One of the features of gpg is the ability to decrypt your file to the screen rather than to a new text file.  This cuts down on file I/O, and eliminates the possibility of leaving an unencrypted file around.  Always decrypt to screen unless you need to add some info to an actual text file. Our decryption scripts will handle that shortly. You decrypt to screen by using the command above without the –output flag and the associated filename.

Like this:
gpg --decrypt general.txt.gpg

First, lets write the encryption script.  This script is going to do a few things for us.  By default, it will encrypt the file general.txt if we don’t give it any other filename. If a filename is passed to it, it will encrypt that file instead.  When engaging in any type of file I/O, some systems create intermediate files with a tilde ~ on the tail of the filename. This script looks for them and srm wipes them if they have been created. It also srm wipes the original .txt file for you.

I name the encryption script “u” which is short for “update” in my simple world.  Be sure to chmod +x the script once you create it. Below is the code:


#! /bin/bash

if [ “$1” != “” ]
then
FILE1=$1
else
FILE1=”general.txt”
fi

FILEPATH=”/home/pi/gpg/” #EDIT THIS
FILE_OPEN=”$FILEPATH$FILE1″

if [ -e “$FILE_OPEN” ]
then
CMD_STRING=”gpg –yes -r  you@your-email.com –encrypt $FILE_OPEN”  #EDIT THIS
$CMD_STRING
SRM_CMD_STRING=”srm $FILE_OPEN”
$SRM_CMD_STRING
fi

FILE2_tail=”~”
FILE2_FULL=”$FILEPATH$FILE1$FILE2_tail”
if [ -e “$FILE2_FULL” ]
then
NEW_CMD_STRING=”srm $FILE2_FULL”
$NEW_CMD_STRING
fi

LS_CMD_STRING=”ls -alF $FILEPATH”
$LS_CMD_STRING

Now we will write our “o” and “r” scripts. The o script is my shortcut for “output.” The r script is short for “read.” The only difference between o and r is the output command. o writes a file, r prints the decrypted text to your screen only.

Below is o. Remember to chmod +x the script once you finish editing it.


#! /bin/bash

if [ “$1” != “” ]
then
FILE1=$1
else
FILE1=”general.txt”
fi

if [ “$1” == “ls” ]
then
CMD_STRING=”ls -alF /home/pi/gpg”  #EDIT THIS TO YOUR PATH
$CMD_STRING
exit 1
fi

FILE_tail=”.gpg”
FILEPATH=”/home/pi/gpg/”  #EDIT THIS TO YOUR PATH
FILE_OPEN=”$FILEPATH$FILE1″
FILE_gpg=”$FILEPATH$FILE1$FILE_tail”

if [ -e “$FILE_OPEN” ]
then
gedit $FILE_OPEN &
else
if [ -e “$FILE_gpg” ]
then
CMD_STRING=”gpg –output $FILE_OPEN –decrypt $FILE_gpg”
$CMD_STRING
gedit $FILE_OPEN &
else
echo “$FILE1 doesn’t exist in ~/gpg”
fi
fi

I indent things, but typing for this web display makes that a little more difficult.  Indent your own for readability.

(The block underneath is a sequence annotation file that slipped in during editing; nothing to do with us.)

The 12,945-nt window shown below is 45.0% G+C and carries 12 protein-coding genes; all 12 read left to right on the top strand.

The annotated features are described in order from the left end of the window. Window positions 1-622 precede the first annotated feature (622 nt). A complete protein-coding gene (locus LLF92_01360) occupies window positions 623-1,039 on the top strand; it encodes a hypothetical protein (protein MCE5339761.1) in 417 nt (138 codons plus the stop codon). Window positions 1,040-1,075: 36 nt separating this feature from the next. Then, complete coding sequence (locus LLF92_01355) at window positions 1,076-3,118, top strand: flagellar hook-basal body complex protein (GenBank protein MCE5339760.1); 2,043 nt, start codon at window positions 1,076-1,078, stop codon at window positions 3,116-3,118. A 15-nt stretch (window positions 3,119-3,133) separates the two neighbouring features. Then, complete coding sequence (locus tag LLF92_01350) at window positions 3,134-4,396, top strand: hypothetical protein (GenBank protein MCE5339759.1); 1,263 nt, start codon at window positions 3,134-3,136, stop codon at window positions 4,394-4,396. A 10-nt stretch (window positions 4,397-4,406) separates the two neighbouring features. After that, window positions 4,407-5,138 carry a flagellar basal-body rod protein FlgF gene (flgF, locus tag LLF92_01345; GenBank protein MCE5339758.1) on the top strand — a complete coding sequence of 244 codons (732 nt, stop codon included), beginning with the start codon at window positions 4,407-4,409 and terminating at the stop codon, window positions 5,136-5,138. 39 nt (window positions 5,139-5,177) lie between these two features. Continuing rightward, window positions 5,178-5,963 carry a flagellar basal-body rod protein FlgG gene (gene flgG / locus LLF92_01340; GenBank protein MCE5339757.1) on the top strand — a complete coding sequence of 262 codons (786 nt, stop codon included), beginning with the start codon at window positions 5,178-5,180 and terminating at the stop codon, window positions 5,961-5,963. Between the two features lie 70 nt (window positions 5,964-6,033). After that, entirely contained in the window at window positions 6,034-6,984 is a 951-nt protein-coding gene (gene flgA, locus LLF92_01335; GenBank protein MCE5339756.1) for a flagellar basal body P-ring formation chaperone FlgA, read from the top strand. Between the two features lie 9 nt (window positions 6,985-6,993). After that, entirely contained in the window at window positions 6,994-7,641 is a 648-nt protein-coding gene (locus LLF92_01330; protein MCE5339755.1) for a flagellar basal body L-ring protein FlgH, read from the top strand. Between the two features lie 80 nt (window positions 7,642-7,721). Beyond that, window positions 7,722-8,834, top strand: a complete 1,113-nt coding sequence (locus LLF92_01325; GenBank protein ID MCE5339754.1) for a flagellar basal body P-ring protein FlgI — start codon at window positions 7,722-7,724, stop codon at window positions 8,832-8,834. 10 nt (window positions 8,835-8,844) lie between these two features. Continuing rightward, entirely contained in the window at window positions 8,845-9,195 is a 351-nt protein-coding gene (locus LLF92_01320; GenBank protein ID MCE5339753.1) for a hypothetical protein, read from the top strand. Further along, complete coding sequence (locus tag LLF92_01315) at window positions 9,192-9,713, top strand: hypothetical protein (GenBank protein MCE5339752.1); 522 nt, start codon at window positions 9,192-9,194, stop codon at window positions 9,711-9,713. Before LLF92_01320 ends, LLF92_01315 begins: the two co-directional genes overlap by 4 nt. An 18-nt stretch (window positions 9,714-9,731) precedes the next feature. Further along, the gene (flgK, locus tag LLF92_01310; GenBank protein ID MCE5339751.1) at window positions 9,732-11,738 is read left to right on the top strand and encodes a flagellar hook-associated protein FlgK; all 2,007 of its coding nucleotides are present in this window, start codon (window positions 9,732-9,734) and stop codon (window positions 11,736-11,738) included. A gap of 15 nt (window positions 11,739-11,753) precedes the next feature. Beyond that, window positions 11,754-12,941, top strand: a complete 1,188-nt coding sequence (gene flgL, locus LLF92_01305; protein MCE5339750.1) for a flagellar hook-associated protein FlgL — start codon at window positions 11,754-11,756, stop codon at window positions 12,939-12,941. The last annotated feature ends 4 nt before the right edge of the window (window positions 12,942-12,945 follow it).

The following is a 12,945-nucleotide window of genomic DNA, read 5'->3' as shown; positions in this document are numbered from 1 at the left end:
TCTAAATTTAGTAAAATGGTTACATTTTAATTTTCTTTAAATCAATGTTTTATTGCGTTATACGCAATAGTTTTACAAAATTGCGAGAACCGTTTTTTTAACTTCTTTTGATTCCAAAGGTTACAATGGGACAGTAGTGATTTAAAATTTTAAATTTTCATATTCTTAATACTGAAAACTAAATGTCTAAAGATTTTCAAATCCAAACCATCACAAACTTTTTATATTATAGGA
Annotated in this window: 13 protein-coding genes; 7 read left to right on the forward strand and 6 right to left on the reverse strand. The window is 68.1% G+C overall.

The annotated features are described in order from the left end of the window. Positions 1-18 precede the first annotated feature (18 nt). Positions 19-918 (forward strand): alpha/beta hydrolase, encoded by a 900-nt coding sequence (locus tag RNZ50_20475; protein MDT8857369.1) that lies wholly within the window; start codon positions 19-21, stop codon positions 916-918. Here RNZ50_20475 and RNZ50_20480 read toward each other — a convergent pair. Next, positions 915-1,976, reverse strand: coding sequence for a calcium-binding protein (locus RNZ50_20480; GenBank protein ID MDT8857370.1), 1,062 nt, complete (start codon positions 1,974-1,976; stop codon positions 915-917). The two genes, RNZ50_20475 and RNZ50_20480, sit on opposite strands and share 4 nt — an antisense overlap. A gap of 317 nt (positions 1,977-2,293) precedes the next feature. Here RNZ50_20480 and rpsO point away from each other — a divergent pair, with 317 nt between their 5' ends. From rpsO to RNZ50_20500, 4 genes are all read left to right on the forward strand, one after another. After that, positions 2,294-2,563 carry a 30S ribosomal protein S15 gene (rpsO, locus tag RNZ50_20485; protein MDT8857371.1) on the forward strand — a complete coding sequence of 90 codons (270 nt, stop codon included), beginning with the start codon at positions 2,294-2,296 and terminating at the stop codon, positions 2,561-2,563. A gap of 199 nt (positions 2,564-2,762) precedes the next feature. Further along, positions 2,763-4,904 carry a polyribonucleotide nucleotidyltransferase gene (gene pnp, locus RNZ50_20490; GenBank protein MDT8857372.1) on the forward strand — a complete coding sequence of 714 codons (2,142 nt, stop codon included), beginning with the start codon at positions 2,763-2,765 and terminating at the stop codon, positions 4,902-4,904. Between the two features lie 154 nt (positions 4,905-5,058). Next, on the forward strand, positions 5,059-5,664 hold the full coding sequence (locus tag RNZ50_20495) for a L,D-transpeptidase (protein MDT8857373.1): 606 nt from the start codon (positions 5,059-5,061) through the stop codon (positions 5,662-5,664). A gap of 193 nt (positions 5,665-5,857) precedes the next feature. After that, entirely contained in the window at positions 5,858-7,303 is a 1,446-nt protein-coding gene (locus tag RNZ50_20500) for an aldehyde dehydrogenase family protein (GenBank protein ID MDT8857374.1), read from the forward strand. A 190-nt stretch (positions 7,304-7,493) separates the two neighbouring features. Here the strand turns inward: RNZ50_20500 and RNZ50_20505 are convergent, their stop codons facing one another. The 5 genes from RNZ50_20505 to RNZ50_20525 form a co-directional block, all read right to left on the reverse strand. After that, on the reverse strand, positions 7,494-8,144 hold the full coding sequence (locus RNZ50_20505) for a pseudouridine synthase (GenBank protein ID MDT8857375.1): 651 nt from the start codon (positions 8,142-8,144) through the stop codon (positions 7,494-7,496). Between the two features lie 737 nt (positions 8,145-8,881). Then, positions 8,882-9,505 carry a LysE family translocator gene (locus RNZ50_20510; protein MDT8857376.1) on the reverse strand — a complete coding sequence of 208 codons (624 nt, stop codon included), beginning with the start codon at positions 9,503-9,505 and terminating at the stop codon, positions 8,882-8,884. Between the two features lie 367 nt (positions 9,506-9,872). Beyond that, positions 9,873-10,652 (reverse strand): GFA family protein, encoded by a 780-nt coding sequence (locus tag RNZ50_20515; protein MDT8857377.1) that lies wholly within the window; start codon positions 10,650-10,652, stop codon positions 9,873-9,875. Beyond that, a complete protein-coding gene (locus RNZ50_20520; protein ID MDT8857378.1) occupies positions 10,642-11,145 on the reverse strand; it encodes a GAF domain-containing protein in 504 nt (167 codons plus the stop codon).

Note above that once o is run it will launch a text editor named “gedit” with your decrypted file open and ready for your modifications.

Below is the similar code for r:


#! /bin/bash

if [ “$1” != “” ]
then
FILE1=$1
else
FILE1=”general.txt”
fi

if [ “$1” == “ls” ]
then
CMD_STRING=”ls -alF /home/pi/gpg”
$CMD_STRING
exit 1
fi

FILE_tail=”.gpg”
FILEPATH=”/home/pi/gpg/”
FILE_gpg=”$FILEPATH$FILE1$FILE_tail”

if [ -e “$FILE_gpg” ]
then
CMD_STRING=”gpg –decrypt $FILE_gpg”
$CMD_STRING
else
echo “$FILE1 doesn’t exist in ~/gpg”
fi

The r script simply outputs the decrypted text to your screen rather than to a text file. Once r decrypts and prints to your screen, use your mouse to open the appropriate url you want to log into by hovering over it and right-clicking. You’ve now launched a browser from some text in a terminal. Are you feeling nerdy yet? Then use your mouse to copy/paste your username into the web form on the url you just launched, and do that again for your password. Copy/paste. Don’t you think the keyloggers are just going to love that?

Super paranoid note: your clipboard stores a copy of whatever you copy/paste. If you are on Linux, no big deal. Simply copy anything once you’re done with your credentials, and your clipboard will now only have that last bit of gibberish you just copied rather than your password. Get in the habit of always clearing your clipboard this way. I tend to write the word “delete” in a few lines of my password files just to have something to quickly copy/paste for my clipboard clear routine.  But anything will do.  Even a single letter.

I’m not sure how Windows users go about clearing their clipboard so be careful if you are modifying this to work on Win boxes.

Note how easy it will be for you to modify any one of these scripts to handle all of the execution cases you need. Edit and streamline them as you see fit.